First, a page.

FROM OUR EXPERTS
Traveling with a sore back is challenging. Between the heavy luggage and the strange beds, a person can develop more pain than the trip is worth. Since living with low back problems for many years, I have discovered the hardships of travel. Not wanting to give up the benefits of visiting beautiful places, I look for back-friendly environments and activities that help me avoid debilitating pain that can spoil a trip. Traveling allows me to do the things I enjoy. And, I am always in less pain when I am doing something I enjoy. I want to share with you the benefits of travel and help you avoid the sore-back pitfalls. You too can experience the pain melting away when you are doing something fun or taking in a breath-taking vista. But first, a successful trip requires a back-friendly destination and back-friendly fun. Without planning for your body's needs, the trip can become a bummer when you end-up spending most of the time in bed looking out the window. No fun! With a few travel ...
Spondylolisthesis (spaun-di-lo-lie-thee-sis) is a mouthful and is a common cause of low back pain (although it can exist anywhere in the spine, the lumbar spine is the most common area affected). The spinal column is a series of building blocks called vertebral bodies stacked on top of one another. Sometimes these blocks do not line up perfectly. This slight separation in the spinal column is called a spondylolisthesis .
"Doc says I have a spondy-something-or-other. Don't ask me what it is; all I know is that it hurts". Steve tries to explain his low back condition to his friend. But, he finds that he cannot explain what he does not understand. Steve has had back pain for a number of years. Every year the pain gets worse and has now become constant. His doctor sent him for x-rays recently. The x-rays showed a spondylolisthesis with disc degeneration at L5/S1. Steve could not understand his doctor's explanation of the condition. So, now he has pain and has confusion.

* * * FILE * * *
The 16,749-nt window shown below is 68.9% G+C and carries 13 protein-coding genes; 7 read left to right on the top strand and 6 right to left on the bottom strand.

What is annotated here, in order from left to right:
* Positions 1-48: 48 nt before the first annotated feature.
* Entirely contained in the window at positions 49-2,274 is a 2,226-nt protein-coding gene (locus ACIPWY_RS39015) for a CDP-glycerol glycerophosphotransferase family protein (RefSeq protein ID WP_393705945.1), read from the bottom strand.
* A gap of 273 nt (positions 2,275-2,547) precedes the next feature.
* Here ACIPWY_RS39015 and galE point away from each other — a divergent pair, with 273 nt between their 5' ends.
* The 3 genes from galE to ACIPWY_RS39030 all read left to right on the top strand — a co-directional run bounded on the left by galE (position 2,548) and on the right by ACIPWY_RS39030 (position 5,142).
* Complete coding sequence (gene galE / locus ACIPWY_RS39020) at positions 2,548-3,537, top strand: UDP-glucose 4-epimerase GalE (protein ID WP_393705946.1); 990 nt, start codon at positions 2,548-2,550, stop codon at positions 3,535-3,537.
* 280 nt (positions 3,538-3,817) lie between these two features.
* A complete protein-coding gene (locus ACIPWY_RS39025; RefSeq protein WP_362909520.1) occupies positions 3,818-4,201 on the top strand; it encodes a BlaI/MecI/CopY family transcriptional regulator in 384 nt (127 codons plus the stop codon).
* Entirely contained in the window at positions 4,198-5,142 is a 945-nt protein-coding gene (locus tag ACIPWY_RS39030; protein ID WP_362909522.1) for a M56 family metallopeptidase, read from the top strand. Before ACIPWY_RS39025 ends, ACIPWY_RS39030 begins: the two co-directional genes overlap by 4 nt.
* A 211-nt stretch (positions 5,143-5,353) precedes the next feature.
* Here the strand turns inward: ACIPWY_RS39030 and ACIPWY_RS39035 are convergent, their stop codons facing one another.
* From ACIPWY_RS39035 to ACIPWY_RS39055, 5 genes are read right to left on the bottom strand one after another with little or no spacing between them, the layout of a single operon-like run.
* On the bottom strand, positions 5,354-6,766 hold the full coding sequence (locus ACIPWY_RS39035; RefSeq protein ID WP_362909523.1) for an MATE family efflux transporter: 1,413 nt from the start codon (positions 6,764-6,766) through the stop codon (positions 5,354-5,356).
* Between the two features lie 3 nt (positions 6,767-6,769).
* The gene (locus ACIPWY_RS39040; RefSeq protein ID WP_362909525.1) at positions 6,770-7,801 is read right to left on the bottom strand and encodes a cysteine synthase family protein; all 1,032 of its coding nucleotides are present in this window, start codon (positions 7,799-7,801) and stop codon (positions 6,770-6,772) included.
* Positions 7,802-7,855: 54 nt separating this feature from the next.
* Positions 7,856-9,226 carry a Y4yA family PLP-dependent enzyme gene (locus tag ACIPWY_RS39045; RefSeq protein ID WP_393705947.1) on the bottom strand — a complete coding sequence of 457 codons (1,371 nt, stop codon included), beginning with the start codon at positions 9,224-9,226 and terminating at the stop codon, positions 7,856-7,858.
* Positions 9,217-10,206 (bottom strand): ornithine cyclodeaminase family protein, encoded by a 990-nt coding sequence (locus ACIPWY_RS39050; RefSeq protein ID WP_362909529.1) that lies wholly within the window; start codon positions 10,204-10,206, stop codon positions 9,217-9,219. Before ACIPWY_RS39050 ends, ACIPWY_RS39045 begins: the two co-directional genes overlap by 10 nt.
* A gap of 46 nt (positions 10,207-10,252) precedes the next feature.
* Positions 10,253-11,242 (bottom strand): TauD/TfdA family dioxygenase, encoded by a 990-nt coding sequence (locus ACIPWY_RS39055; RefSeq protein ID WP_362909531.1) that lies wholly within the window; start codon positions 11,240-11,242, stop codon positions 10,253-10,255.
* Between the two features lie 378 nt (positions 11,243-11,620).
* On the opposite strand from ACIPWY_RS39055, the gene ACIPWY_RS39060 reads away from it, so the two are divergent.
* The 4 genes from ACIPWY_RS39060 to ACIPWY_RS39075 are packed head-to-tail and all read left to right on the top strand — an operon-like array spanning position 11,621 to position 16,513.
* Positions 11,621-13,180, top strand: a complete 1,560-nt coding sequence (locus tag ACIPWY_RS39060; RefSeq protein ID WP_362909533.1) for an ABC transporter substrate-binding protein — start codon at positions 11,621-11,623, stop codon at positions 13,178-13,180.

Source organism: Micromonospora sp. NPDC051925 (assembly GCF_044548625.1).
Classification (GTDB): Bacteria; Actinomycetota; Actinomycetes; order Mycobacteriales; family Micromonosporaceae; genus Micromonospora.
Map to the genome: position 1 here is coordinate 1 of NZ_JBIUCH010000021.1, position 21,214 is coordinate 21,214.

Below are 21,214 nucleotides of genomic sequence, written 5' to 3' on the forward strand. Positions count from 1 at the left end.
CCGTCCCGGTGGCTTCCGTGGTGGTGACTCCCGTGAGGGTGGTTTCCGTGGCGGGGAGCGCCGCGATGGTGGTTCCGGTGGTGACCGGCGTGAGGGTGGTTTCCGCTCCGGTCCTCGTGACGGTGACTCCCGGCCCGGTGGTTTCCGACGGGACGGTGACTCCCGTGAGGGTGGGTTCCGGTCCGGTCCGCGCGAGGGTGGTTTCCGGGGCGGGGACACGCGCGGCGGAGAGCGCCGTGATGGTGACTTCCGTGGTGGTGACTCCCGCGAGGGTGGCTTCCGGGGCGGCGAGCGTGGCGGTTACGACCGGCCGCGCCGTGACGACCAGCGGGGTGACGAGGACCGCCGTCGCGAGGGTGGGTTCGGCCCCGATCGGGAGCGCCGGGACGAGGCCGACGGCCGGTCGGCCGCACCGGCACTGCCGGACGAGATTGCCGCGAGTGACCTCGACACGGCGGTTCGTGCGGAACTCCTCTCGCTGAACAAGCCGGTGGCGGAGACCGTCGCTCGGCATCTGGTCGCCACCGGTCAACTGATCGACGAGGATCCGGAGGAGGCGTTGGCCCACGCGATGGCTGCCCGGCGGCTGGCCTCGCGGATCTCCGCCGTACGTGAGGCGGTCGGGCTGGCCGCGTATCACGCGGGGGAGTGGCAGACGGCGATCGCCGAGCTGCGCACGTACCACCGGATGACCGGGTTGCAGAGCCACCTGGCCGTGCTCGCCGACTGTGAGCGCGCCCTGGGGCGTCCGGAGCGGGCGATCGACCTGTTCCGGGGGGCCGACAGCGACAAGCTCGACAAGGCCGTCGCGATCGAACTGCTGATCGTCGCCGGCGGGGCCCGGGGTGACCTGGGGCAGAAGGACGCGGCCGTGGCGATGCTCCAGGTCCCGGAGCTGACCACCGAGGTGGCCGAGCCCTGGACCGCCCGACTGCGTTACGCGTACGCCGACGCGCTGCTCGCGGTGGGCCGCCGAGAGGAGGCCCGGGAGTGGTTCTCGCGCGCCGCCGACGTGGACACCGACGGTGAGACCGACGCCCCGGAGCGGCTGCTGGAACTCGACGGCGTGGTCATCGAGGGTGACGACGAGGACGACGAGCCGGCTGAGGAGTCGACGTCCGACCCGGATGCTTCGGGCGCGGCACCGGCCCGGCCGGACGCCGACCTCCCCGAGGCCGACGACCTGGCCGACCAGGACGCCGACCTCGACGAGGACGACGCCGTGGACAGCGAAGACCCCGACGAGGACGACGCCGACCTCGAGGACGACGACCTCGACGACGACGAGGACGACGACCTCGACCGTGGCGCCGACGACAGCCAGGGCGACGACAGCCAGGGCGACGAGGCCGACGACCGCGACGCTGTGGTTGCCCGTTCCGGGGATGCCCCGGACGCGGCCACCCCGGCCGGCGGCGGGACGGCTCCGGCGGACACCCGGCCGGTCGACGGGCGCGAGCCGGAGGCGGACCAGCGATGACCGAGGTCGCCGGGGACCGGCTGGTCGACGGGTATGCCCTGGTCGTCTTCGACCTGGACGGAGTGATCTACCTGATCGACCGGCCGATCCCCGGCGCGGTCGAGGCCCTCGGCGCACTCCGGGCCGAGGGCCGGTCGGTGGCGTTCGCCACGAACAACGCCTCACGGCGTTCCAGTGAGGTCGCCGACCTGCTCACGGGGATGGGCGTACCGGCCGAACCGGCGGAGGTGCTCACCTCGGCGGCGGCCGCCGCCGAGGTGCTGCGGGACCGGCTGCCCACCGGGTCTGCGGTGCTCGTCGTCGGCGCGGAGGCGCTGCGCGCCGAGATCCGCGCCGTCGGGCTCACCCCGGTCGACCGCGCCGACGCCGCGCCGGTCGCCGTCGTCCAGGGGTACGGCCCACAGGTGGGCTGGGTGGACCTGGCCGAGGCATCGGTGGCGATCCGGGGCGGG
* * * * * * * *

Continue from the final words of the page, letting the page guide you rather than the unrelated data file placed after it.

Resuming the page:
How can chronic pain be prevented? Oh that I and the insurance companies knew the answer to that question!
The key is to identify those patients at risk for the development of chronic pain .
Musculoskeletal pain is a significant problem in this country: 85% of the population suffers from this affliction at some point during the employment years. Fortunately, the majority recover rather quickly from acute back pain . It is the 3% to 10% that develop long-term disability due to their chronic pain, which is a deceptively small percentage if one considers that this minority consumes significantly more than 50% of the health care dollars for this problem.
If the chronic pain group could be identified, perhaps an intervention could occur which might avoid the suffering and costs associated with pain and loss of income. Unfortunately, musculoskeletal pain is such a frequent occurrence, it would be prohibitively costly to attempt psychological interventions upon every ...
You should know
Answers to your question are meant to provide general health information but should not replace medical advice you receive from a doctor. No answers should be viewed as a diagnosis or recommended treatment for a condition. Content posted by community members does not necessarily reflect the views of Remedy Health Media, which also reserves the right to remove material deemed inappropriate.